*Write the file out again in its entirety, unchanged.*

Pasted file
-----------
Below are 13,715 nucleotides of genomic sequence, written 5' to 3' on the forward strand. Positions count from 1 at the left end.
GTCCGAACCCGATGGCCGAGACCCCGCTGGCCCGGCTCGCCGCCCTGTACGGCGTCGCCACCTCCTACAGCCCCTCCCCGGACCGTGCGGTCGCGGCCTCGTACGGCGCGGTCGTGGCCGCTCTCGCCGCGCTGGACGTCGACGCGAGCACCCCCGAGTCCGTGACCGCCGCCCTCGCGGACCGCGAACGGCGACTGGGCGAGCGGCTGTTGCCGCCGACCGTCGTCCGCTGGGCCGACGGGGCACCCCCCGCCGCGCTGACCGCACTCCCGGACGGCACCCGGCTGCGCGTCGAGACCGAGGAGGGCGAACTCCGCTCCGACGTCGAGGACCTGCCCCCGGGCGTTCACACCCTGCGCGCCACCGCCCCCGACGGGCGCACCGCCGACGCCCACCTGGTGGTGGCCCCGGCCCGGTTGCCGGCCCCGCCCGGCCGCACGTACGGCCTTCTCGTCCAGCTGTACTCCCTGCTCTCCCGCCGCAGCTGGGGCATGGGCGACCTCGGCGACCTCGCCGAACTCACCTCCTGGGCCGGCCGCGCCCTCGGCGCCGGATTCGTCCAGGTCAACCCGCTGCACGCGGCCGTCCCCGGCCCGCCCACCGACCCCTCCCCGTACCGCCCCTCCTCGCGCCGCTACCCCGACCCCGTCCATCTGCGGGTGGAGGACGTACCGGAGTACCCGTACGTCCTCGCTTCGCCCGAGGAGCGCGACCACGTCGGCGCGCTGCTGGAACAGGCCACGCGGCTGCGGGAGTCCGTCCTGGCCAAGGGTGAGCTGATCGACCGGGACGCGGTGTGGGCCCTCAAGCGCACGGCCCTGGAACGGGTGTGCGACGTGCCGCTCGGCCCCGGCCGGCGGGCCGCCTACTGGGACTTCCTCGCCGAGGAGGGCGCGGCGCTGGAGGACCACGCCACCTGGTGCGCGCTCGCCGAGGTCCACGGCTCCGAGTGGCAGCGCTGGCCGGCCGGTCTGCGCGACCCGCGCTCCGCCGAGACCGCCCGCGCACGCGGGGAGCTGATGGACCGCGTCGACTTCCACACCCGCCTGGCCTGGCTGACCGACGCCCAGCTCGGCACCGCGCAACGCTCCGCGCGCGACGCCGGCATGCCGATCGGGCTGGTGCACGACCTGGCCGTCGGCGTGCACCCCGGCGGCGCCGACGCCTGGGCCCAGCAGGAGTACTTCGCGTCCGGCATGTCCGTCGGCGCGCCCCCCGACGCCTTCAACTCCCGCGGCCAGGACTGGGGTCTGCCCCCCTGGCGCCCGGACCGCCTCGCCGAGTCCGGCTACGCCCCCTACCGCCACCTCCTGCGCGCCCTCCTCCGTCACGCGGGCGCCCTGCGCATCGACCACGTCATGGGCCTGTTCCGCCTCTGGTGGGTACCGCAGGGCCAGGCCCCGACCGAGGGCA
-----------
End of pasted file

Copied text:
Below are 13,715 nucleotides of genomic sequence, written 5' to 3' on the forward strand. Positions count from 1 at the left end.
GTCCGAACCCGATGGCCGAGACCCCGCTGGCCCGGCTCGCCGCCCTGTACGGCGTCGCCACCTCCTACAGCCCCTCCCCGGACCGTGCGGTCGCGGCCTCGTACGGCGCGGTCGTGGCCGCTCTCGCCGCGCTGGACGTCGACGCGAGCACCCCCGAGTCCGTGACCGCCGCCCTCGCGGACCGCGAACGGCGACTGGGCGAGCGGCTGTTGCCGCCGACCGTCGTCCGCTGGGCCGACGGGGCACCCCCCGCCGCGCTGACCGCACTCCCGGACGGCACCCGGCTGCGCGTCGAGACCGAGGAGGGCGAACTCCGCTCCGACGTCGAGGACCTGCCCCCGGGCGTTCACACCCTGCGCGCCACCGCCCCCGACGGGCGCACCGCCGACGCCCACCTGGTGGTGGCCCCGGCCCGGTTGCCGGCCCCGCCCGGCCGCACGTACGGCCTTCTCGTCCAGCTGTACTCCCTGCTCTCCCGCCGCAGCTGGGGCATGGGCGACCTCGGCGACCTCGCCGAACTCACCTCCTGGGCCGGCCGCGCCCTCGGCGCCGGATTCGTCCAGGTCAACCCGCTGCACGCGGCCGTCCCCGGCCCGCCCACCGACCCCTCCCCGTACCGCCCCTCCTCGCGCCGCTACCCCGACCCCGTCCATCTGCGGGTGGAGGACGTACCGGAGTACCCGTACGTCCTCGCTTCGCCCGAGGAGCGCGACCACGTCGGCGCGCTGCTGGAACAGGCCACGCGGCTGCGGGAGTCCGTCCTGGCCAAGGGTGAGCTGATCGACCGGGACGCGGTGTGGGCCCTCAAGCGCACGGCCCTGGAACGGGTGTGCGACGTGCCGCTCGGCCCCGGCCGGCGGGCCGCCTACTGGGACTTCCTCGCCGAGGAGGGCGCGGCGCTGGAGGACCACGCCACCTGGTGCGCGCTCGCCGAGGTCCACGGCTCCGAGTGGCAGCGCTGGCCGGCCGGTCTGCGCGACCCGCGCTCCGCCGAGACCGCCCGCGCACGCGGGGAGCTGATGGACCGCGTCGACTTCCACACCCGCCTGGCCTGGCTGACCGACGCCCAGCTCGGCACCGCGCAACGCTCCGCGCGCGACGCCGGCATGCCGATCGGGCTGGTGCACGACCTGGCCGTCGGCGTGCACCCCGGCGGCGCCGACGCCTGGGCCCAGCAGGAGTACTTCGCGTCCGGCATGTCCGTCGGCGCGCCCCCCGACGCCTTCAACTCCCGCGGCCAGGACTGGGGTCTGCCCCCCTGGCGCCCGGACCGCCTCGCCGAGTCCGGCTACGCCCCCTACCGCCACCTCCTGCGCGCCCTCCTCCGTCACGCGGGCGCCCTGCGCATCGACCACGTCATGGGCCTGTTCCGCCTCTGGTGGGTACCGCAGGGCCAGGCCCCGACCGAGGGCA